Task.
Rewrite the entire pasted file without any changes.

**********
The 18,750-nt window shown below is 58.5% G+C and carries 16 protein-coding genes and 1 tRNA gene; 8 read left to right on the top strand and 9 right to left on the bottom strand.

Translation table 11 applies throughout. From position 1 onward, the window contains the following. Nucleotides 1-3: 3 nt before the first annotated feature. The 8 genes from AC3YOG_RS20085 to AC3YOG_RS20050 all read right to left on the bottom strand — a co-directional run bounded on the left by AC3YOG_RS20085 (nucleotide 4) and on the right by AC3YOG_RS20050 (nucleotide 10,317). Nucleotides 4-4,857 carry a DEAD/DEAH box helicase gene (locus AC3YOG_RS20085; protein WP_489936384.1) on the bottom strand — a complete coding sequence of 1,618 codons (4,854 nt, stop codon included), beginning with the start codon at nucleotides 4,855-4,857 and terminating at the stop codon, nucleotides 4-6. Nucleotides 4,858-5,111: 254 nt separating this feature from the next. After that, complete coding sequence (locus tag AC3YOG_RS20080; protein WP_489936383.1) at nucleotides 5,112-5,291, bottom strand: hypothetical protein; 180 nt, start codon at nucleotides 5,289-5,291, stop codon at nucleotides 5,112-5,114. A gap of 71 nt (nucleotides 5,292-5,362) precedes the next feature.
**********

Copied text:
The 18,750-nt window shown below is 58.5% G+C and carries 16 protein-coding genes and 1 tRNA gene; 8 read left to right on the top strand and 9 right to left on the bottom strand.

Translation table 11 applies throughout. From position 1 onward, the window contains the following. Nucleotides 1-3: 3 nt before the first annotated feature. The 8 genes from AC3YOG_RS20085 to AC3YOG_RS20050 all read right to left on the bottom strand — a co-directional run bounded on the left by AC3YOG_RS20085 (nucleotide 4) and on the right by AC3YOG_RS20050 (nucleotide 10,317). Nucleotides 4-4,857 carry a DEAD/DEAH box helicase gene (locus AC3YOG_RS20085; protein WP_489936384.1) on the bottom strand — a complete coding sequence of 1,618 codons (4,854 nt, stop codon included), beginning with the start codon at nucleotides 4,855-4,857 and terminating at the stop codon, nucleotides 4-6. Nucleotides 4,858-5,111: 254 nt separating this feature from the next. After that, complete coding sequence (locus tag AC3YOG_RS20080; protein WP_489936383.1) at nucleotides 5,112-5,291, bottom strand: hypothetical protein; 180 nt, start codon at nucleotides 5,289-5,291, stop codon at nucleotides 5,112-5,114. A gap of 71 nt (nucleotides 5,292-5,362) precedes the next feature.